| ||Format||Pages||Price|| |
|4||$48.00||  ADD TO CART|
|Hardcopy (shipping and handling)||4||$48.00||  ADD TO CART|
|Standard + Redline PDF Bundle||8||$56.00||  ADD TO CART|
Significance and Use
5.1 This test method provides a procedure for determining the density and void content of freshly mixed pervious concrete.
5.2 This test method is applicable to pervious concrete mixtures containing coarse aggregate with a nominal maximum size of 25 mm [1 in.] or smaller.
5.3 The measured fresh density may be used as verification of mixture proportions.
5.4 This method uses a standard consolidation procedure to measure fresh density and void content of a pervious concrete mixture as delivered. Test results are not intended to represent the density and void content of the in-place pervious concrete. This method shall not be used to determine the in-place void content or yield of the pervious concrete.
5.5 The fresh density and void content calculated from this test method may be different when comparing the results from Procedure A with Procedure B. Results are only comparable when obtained using the same procedure (Procedure A or B).
1.1 This test method covers determining the density of freshly mixed pervious concrete under standardized conditions and gives formulas for calculating the void content of pervious concrete. Test results are not intended to represent the in-place density and void content.
1.2 The values stated in either SI units or inch-pound units are to be regarded separately as standard. The values stated in each system may not be exact equivalents; therefore, each system shall be used independently of the other. Combining values from the two systems may result in non-conformance with the standard.
1.3 This standard does not purport to address all of the safety concerns, if any, associated with its use. It is the responsibility of the user of this standard to establish appropriate safety and health practices and determine the applicability of regulatory limitations prior to use. (Warning—Fresh hydraulic cementitious mixtures are caustic and may cause chemical burns to skin and tissue upon prolonged exposure.)
1.4 The text of this test method references notes and footnotes that provide explanatory information. These notes and footnotes (excluding those in tables) shall not be considered as requirements of this test method.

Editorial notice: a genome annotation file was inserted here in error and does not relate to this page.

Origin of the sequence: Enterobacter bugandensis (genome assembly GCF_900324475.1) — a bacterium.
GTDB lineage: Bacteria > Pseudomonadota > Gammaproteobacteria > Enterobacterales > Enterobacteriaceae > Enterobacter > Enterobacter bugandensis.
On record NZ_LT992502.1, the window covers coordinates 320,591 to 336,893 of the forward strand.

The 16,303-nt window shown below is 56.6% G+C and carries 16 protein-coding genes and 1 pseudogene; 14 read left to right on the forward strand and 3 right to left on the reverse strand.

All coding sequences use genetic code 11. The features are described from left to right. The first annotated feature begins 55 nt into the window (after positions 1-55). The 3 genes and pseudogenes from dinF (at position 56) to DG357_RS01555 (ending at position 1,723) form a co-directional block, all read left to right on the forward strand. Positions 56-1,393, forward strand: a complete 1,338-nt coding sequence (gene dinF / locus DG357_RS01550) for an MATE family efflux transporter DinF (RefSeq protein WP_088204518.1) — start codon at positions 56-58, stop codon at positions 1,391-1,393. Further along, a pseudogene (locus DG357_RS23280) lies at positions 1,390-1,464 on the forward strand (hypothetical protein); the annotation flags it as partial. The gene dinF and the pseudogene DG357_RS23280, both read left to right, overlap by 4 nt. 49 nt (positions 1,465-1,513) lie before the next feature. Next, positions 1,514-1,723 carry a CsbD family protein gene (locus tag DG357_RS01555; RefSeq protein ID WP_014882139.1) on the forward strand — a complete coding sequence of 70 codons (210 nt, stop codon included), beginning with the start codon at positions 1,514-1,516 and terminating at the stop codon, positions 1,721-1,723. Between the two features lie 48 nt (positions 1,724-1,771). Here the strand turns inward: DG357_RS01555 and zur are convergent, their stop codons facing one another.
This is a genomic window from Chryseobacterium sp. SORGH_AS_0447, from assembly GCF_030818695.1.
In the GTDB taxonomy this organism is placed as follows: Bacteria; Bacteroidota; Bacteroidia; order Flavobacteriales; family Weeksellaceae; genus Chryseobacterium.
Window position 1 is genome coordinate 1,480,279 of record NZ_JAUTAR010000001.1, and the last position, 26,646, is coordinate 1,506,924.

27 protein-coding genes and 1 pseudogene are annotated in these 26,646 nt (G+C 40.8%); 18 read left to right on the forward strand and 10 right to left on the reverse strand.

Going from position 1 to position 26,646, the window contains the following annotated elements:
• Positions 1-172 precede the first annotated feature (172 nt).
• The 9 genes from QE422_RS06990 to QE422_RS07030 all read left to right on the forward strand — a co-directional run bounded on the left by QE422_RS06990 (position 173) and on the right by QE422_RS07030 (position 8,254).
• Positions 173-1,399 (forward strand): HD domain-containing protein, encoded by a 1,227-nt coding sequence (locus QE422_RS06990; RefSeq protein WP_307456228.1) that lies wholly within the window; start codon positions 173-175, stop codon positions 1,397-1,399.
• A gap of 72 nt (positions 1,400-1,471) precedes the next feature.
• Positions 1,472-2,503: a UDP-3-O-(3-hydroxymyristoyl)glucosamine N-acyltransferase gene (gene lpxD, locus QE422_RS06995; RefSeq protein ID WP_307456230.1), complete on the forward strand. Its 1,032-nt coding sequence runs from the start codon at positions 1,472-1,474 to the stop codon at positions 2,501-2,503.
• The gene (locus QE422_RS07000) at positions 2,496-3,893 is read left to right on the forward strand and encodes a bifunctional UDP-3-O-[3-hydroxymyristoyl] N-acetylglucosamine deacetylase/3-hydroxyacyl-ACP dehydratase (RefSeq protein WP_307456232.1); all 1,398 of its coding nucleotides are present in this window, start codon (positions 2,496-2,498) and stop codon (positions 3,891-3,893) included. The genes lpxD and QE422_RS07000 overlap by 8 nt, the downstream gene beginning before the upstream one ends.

2. Referenced Documents (purchase separately) The documents listed below are referenced within the subject standard but are not provided as part of the standard.
C29/C29M Test Method for Bulk Density (Unit Weight) and Voids in Aggregate
C125 Terminology Relating to Concrete and Concrete Aggregates
C127 Test Method for Relative Density (Specific Gravity) and Absorption of Coarse Aggregate
C128 Test Method for Relative Density (Specific Gravity) and Absorption of Fine Aggregate
C150/C150M Specification for Portland Cement
C172/C172M Practice for Sampling Freshly Mixed Concrete
C188 Test Method for Density of Hydraulic Cement
C192/C192M Practice for Making and Curing Concrete Test Specimens in the Laboratory
C231/C231M Test Method for Air Content of Freshly Mixed Concrete by the Pressure Method
C311 Test Methods for Sampling and Testing Fly Ash or Natural Pozzolans for Use in Portland-Cement Concrete
C595/C595M Specification for Blended Hydraulic Cements
C989/C989M Specification for Slag Cement for Use in Concrete and Mortars
C1157/C1157M Performance Specification for Hydraulic Cement
C1240 Specification for Silica Fume Used in Cementitious Mixtures
D698 Test Methods for Laboratory Compaction Characteristics of Soil Using Standard Effort (12,400 ft-lbf/ft3 (600 kN-m/m3))
D6926 Practice for Preparation of Asphalt Mixture Specimens Using Marshall Apparatus
ICS Number Code 91.100.30 (Concrete and concrete products)
UNSPSC Code 30111500(Concrete and mortars)
|Link to Active (This link will always route to the current Active version of the standard.)|
ASTM C1688 / C1688M-14a, Standard Test Method for Density and Void Content of Freshly Mixed Pervious Concrete, ASTM International, West Conshohocken, PA, 2014, www.astm.orgBack to Top